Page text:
Sunday, May 9, 2010

Sweet Potato Spoon Bread with Goat Cheese

I crumbled more goat cheese on top. Thank goodness to for big bulk logs of this stuff!

I had no idea what spoon bread was until I made this dish. The cookbook is got the recipe from, didn't have pictures so I really had to guess. It was the ingredients that made me want to try this one out.

Apparently, red-fleshed sweet-potatoes are mistakenly referred to, and labeled as yams. I went to the store and bought what was labeled as "sweet potatoes" but really what I should've bought were yams. No biggie, because it still turned out delicious!

Heidi Swanson's recipe calls for goat cheese (which I love!) and that is what appealed to at first glance. I loooooove how the cheese gets all creamy when baked. The tanginess of the cheese and the sweetness of the potatoes are a perfect balance. The recipe calls for shallots, which I don't use very often. I don't know if it's just the nature of shallots or if the particular shallots I bought were really strong tasting, but I found they added almost a pungent bitter, acidic taste. I would definitely replace this with onions, or just reduce the number of shallots in the future.

Melty goat cheese = good! Not-quite-set middle section = not good...
Next time, I shall use a larger casserole dish so the spoon bread will be thinner.

I baked mine for about 35 minutes but found the middle to be not quite set. The sides of the dish were perfect, and the goat cheese had browned beautifully, though.

Yellow sweet potatoes tasted fine for this spoon bread but I can see why this recipe would call for red ones. Next time, I will ignore the supermarket labels and buy the right potato!

Sweet Potato Spoon Bread
Super Natural Cooking by Heidi Swanson


3 medium - large red-fleshed sweet potatoes, baked (labeled as "yams")
1/3 cup unsalted butter (I used olive oil)
4 large shallots, sliced into thin rings
6 ounces fresh goat cheese
3/4 cup whole wheat pastry flour (I used 1/4 cup cornmeal, and 1/2 cup spelt flour)
1 tsp onion powder
1 tsp salt
Freshly ground black pepper
I cup boiling water
3 large eggs, beaten
Freshly grated Parmesan cheese, for garnish (omitted)

Preheat oven to 350F, position a rack in the middle of the oven, and grease a 2 quart casserole dish.

Prick each sweet potato with a fork a few times, then wrap them in foil. Prick foiled potatoes, this time to let steam escape. Bake for 1 to 1 1/2 hours, until the potatoes are fork-tender. Cool until they can be handled, then use a big, wide spoon to scoop the flesh in to large bowl. Increase oven temp to 425F.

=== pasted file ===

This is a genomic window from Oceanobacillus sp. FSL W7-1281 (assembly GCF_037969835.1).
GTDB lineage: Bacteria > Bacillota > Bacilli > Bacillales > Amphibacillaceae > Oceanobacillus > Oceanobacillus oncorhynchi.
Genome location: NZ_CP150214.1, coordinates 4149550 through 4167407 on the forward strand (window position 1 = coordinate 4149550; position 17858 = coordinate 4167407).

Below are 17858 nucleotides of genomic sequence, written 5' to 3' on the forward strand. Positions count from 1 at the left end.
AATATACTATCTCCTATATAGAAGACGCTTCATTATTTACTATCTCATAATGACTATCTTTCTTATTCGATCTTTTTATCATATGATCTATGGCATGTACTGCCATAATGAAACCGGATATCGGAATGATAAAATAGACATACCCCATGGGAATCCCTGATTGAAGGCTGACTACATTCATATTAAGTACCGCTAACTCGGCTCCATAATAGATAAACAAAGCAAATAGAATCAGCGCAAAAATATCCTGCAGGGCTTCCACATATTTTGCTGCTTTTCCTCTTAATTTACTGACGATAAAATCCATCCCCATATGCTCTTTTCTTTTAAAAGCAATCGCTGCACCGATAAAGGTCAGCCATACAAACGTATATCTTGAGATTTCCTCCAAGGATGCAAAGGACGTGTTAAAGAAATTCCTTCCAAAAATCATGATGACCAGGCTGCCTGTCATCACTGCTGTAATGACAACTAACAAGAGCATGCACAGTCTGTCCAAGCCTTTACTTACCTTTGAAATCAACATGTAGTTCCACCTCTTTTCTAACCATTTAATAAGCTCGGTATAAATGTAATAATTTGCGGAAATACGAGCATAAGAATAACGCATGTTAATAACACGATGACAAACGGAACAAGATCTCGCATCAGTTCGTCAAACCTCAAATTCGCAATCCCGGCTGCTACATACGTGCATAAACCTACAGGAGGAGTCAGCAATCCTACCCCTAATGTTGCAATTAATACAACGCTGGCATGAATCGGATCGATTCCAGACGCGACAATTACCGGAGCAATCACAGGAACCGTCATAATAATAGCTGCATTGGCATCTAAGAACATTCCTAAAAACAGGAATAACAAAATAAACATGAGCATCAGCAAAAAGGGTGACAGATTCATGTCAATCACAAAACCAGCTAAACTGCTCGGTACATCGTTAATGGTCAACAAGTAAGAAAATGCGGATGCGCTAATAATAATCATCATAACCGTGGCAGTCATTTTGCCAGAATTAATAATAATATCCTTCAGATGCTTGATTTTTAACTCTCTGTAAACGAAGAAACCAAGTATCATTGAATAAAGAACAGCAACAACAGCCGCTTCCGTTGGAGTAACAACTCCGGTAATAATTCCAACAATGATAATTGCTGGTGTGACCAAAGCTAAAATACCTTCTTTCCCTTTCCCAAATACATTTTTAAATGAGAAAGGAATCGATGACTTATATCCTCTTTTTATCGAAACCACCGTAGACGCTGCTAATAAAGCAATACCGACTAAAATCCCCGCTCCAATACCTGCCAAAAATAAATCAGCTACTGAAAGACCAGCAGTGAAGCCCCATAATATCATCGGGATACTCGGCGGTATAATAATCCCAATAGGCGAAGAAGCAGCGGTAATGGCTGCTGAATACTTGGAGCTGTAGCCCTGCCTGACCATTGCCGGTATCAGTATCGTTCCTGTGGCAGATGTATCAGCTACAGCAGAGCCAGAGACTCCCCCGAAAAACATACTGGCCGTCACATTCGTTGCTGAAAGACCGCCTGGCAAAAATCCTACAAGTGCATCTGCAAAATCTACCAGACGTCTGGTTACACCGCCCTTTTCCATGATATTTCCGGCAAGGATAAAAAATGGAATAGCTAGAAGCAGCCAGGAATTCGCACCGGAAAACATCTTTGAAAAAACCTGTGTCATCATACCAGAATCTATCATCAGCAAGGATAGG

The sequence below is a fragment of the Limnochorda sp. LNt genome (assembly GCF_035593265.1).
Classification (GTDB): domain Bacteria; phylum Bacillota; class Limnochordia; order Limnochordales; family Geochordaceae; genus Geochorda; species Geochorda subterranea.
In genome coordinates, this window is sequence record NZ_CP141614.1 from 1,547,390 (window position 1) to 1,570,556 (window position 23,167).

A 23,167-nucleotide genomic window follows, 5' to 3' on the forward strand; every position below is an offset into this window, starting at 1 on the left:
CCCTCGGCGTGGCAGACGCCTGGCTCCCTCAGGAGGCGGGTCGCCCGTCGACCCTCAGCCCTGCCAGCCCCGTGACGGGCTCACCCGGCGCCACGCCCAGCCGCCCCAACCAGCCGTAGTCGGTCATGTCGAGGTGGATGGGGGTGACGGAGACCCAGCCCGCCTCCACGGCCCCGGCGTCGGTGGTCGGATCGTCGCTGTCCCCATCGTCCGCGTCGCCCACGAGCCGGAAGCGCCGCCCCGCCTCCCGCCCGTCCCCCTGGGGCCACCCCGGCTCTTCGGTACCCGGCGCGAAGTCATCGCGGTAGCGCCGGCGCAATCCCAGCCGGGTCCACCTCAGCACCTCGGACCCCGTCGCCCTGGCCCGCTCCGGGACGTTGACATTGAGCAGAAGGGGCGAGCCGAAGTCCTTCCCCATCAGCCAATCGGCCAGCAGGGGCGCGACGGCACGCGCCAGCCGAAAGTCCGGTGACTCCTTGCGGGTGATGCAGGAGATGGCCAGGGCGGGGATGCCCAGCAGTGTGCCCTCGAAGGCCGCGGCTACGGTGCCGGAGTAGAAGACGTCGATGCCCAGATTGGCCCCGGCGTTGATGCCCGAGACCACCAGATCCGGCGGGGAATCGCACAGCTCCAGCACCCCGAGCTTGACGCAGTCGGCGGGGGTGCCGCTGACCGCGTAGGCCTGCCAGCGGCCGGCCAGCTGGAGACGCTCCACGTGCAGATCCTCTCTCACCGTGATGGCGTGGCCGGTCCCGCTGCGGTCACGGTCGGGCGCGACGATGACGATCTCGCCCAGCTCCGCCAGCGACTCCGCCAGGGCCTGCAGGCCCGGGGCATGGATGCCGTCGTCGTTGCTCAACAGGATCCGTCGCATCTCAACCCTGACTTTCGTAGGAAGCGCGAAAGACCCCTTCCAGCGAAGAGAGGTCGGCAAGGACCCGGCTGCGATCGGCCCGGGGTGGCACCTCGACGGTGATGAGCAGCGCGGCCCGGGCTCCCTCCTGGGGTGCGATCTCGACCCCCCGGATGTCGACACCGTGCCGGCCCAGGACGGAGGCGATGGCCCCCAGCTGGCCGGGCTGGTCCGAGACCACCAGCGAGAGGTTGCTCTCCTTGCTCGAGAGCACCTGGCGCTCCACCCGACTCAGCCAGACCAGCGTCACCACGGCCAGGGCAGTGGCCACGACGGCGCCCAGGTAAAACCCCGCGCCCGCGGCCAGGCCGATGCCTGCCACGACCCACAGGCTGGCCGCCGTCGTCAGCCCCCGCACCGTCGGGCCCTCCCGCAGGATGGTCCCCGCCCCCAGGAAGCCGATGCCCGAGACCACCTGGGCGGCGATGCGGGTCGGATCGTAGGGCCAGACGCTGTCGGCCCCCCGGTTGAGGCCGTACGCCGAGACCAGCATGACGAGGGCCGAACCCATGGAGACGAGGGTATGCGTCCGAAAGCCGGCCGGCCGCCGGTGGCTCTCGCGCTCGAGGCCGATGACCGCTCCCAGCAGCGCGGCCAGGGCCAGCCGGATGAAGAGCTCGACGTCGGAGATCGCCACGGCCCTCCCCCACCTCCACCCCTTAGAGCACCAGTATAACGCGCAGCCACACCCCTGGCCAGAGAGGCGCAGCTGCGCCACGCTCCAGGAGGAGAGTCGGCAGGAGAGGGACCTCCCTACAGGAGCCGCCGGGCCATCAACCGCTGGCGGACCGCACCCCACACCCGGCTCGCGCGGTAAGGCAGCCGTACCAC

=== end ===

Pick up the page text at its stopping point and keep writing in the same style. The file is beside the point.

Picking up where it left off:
Heat the butter in a skillet over medium heat, then stir in the shallots. Cook, stirring frequently, until the shallots are golden and the butter has browned, about 9 minutes.

Whisk or blend the goat cheese with a fork until fluffy and light; you may need to add 1 or 2 tbsp of water if the cheese is on the dry side. In a large bowl, combine the flour, onion powder, salt, and a few grinds of pepper. Add a splash of the boiling water and stir to make a paste. Continue adding water a bit at a time until it is all incorporated, and don't worry if the batter is a bit lumpy. Add the sweet potatoes and mash. Stir in the sauteed shallots and all of the butter in the pan, then stir in the eggs in sections.

Put two-thirds of the potato mixture in the prepared casserole dish, and top with dollops of the whipped goat cheese. Finish with dollops of the remaining sweet potato mixture. Bake for 30-35 minutes, until goat cheese begins to colour and the potatoes have set.

Simple Spelt Bread - no wheat, no yeast!

I halved the recipe and baked it in a 9x5 pan, and it made a pretty flat loaf.

The availability of non-wheat flours has really improved over the years. I remember having a friend in high school who had a wheat allergy, and how she had to go to specialty stores just to get bread. Although I can easily buy wheat-free bread, the price is pretty steep. I don't know if making it yourself is that much cheaper but hey, at least it's fresh.

I like this recipe because there is no yeast, and you can use a more natural sweetener like molasses or honey, and best of all, it only calls for about a tablespoon for 2 loaves.

I do still long for wheat breads like baguette, foccacia, rolls, pizza dough and just plain ol' sandwich bread. Unfortunately, this spelt bread is nothing like any of them, but as long as I can't eat wheat, I don't really have a choice. I do however, think this bread tastes better than some of the stuff they sell in stores. I'm really glad I found this recipe by Jean Roberts.

Instead sesame seeds, I used millet, which you can see peeking out from the crack.

This loaf has a thick, hard crust, and the bread itself is quite dense. It was really hard for me to cut through but that seems to be the case with most wheat-free breads. I won't be able to use this bread to make sandwiches but I think I'll top it with stuff (pesto and chicken) and have it open-faced. Maybe sprinkle a little goat cheese on top and put it in the toaster? I'm curious to see how it would taste if I made french toast with it. Maybe the milk/egg mixture would soften the crust up a bit?

Super-thick, hard crust.

From Jean Roberts on All Recipes. (makes 2 loaves). I halved the recipe to make 1 loaf.


  • 8 cups spelt flour
  • 1/2 cup sesame seeds (I used 1/4 millet)
  • 1/2 teaspoon salt, or to taste
  • 1 tablespoon blackstrap molasses
  • 2 teaspoons baking soda
  • 4 1/4 cups milk (I used 2 1/8 cups soy milk)


  1. Preheat the oven to 350 degrees F (175 degrees C). Grease two 9x5 inch loaf pans.
  2. In a large bowl, mix together the spelt flour, sesame seeds, salt, molasses, baking soda and milk until well blended. Divide the batter evenly between the prepared pans.
  3. Bake for 1 hour and 10 minutes in the preheated oven, or until golden. Placing a tin of the same size over the top of the loaf while baking gives it a lovely crust.